There will be no contract year for Sean Couturier.
The Flyers' alpha dog down the middle signed a well-earned eight-year, $62 million contract extension on Thursday. Couturier was set to become an unrestricted free agent after the 2021-22 season.
With his development into the 2019-20 Selke Trophy winner and a true do-it-all center, Couturier had become a bargain on his current six-year, $26 million contract. The deal, which has one more year left, sports an average annual value of $4.333 million. Couturier's new contract has an AAV of $7.75 million.
General manager Chuck Fletcher said the deal has a full no-move clause which turns into a limited no-move clause during the final year in 2029-30.
"He's a premier player," Fletcher said. "It's a premier contract."
On top of the raise, the 28-year-old deserves the long-term security. Among NHL centers since the start of the 2017-18 season, Couturier ranks sixth in faceoff percentage (56.6 — minimum 3,000 taken), seventh in minutes per game (20:56), tied for seventh in even-strength points (166), eighth in on-ice goal differential at even strength (plus-65), 12th in shorthanded minutes (572:07), tied for 13th in goals (104) and tied for 16th in points (252).
Over that same span, among all NHL forwards, Couturier is the only one to rank in the top 15 in both even-strength points (tied for 13th) and shorthanded time on ice (15th).
"He's a rare talent," Fletcher said. "You just can't find these players. Sean would have been very richly, richly rewarded had he become a UFA next summer. We're thrilled that he worked with us to give us the cap hit that we were able to get. To have a No. 1 centerman at $7.75 million is a real advantage for our club as we try to build around him, as we try to build a Stanley Cup-winning team."
Couturier, who was selected by the Flyers in the first round of the 2011 draft, had always been a defensively responsible center going back to his 2011-12 rookie year as a teenager. In 2017-18, he broke out offensively and is now regarded as one of the top two-way players in the game.
"To be part of the Flyers organization for another eight years following next year is extremely exciting," Couturier said in a statement released by the team. "I like the way the team is built and the mix of players that we have. I’m really looking forward to it but especially this year. We’ve made a lot of changes, but it’s all positive and very exciting."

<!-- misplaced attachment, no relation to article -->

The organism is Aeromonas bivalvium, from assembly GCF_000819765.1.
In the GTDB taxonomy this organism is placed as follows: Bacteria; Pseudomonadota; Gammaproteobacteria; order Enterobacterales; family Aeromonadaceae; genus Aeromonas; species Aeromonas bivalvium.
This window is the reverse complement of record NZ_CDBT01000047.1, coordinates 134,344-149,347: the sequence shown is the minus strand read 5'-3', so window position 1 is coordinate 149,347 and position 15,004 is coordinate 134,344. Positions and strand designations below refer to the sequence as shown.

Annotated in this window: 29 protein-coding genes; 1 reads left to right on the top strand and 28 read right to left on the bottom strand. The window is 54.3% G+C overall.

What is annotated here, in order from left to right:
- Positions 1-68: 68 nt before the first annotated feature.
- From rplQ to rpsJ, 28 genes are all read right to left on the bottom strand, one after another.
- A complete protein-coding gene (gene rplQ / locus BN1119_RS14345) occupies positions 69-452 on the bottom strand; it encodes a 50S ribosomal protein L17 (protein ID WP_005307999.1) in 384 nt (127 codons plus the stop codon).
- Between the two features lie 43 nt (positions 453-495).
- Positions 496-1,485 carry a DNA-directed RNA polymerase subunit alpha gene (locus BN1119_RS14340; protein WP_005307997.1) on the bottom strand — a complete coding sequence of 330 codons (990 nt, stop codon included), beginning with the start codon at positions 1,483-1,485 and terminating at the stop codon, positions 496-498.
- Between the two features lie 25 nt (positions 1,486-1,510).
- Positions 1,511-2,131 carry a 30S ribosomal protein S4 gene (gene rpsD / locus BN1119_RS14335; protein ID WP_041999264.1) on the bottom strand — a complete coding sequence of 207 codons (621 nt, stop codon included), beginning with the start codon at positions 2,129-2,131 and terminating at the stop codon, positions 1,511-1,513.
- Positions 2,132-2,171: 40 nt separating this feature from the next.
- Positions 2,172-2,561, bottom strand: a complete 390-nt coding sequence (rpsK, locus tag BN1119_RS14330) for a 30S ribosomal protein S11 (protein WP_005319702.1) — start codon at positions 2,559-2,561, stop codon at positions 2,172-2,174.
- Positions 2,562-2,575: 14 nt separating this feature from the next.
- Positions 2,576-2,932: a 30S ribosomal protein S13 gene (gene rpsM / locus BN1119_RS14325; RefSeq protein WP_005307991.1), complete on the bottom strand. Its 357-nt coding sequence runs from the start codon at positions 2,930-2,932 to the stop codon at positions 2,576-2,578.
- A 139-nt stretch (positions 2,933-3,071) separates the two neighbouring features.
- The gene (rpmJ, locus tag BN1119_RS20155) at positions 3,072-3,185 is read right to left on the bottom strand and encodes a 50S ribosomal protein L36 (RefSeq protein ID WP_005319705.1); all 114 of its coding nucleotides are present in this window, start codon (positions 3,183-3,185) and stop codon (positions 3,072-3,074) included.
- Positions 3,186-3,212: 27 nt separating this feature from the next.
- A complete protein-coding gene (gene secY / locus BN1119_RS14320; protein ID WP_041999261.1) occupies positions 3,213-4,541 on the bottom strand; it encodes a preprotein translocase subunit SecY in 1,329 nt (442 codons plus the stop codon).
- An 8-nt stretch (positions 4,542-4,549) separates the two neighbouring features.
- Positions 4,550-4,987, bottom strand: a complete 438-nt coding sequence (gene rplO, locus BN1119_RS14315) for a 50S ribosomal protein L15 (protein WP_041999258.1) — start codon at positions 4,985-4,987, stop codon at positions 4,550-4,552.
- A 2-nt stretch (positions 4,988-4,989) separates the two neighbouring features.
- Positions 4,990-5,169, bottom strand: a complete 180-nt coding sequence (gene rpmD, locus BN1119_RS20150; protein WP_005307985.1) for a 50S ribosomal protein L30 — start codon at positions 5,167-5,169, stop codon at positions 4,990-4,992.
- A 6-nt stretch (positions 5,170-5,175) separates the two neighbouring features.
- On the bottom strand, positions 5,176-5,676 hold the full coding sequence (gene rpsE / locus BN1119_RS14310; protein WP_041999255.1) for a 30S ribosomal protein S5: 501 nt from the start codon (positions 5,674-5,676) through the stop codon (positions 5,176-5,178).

Couturier missed 11 games because of injuries during the Flyers' highly disappointing 2020-21 campaign. In the second game of the season, he suffered a costochondral separation and was forced to miss the next 10 games. He also dealt with a previous nagging hip issue, which forced him to miss a game in March against the Islanders and had lingering effects.
Considering the circumstances, Couturier still had a pretty solid season. Despite being a minus player for just the second time in his career (minus-4), Couturier won his third straight Bobby Clarke Trophy as team MVP, led Flyers forwards with 19:20 minutes per game, finished second on the club in goals (18) and fourth in points (41).
But the Flyers yielded an NHL-most 3.52 goals per game and didn't make the playoffs.
"It was a grind," Couturier said at his end-of-the-season press conference in May. "I only played 45 and it was a grind. Especially when I missed that game there in the Island and I came back, took me probably seven to 10 days to kind of get my legs going again and I wasn't feeling as good as before that injury. But yeah, it was tough to recover from any sort of little injuries, so it was a grind. But every team went through that schedule. It might have been a little tougher because COVID hit us, but we needed to be better and we weren't good enough."
As a result, Fletcher had an aggressive offseason in reshaping the Flyers' roster. In a span of 40 days, the GM acquired Ryan Ellis, Cam Atkinson, Rasmus Ristolainen, Keith Yandle, Martin Jones, Derick Brassard and Nate Thompson.
"At the end of last season, I vowed that we would make changes, that it was unacceptable and I think I was true to my word," Fletcher said. "We were aggressively looking to change our team. We feel that the areas we needed to improve upon, we have.
"The goal was pretty straightforward: just to get better. I can't live through another year like last year; it took years off my life and everybody else's, it's not worth it. We're in this business to be competitive and try to win and that's our goal."
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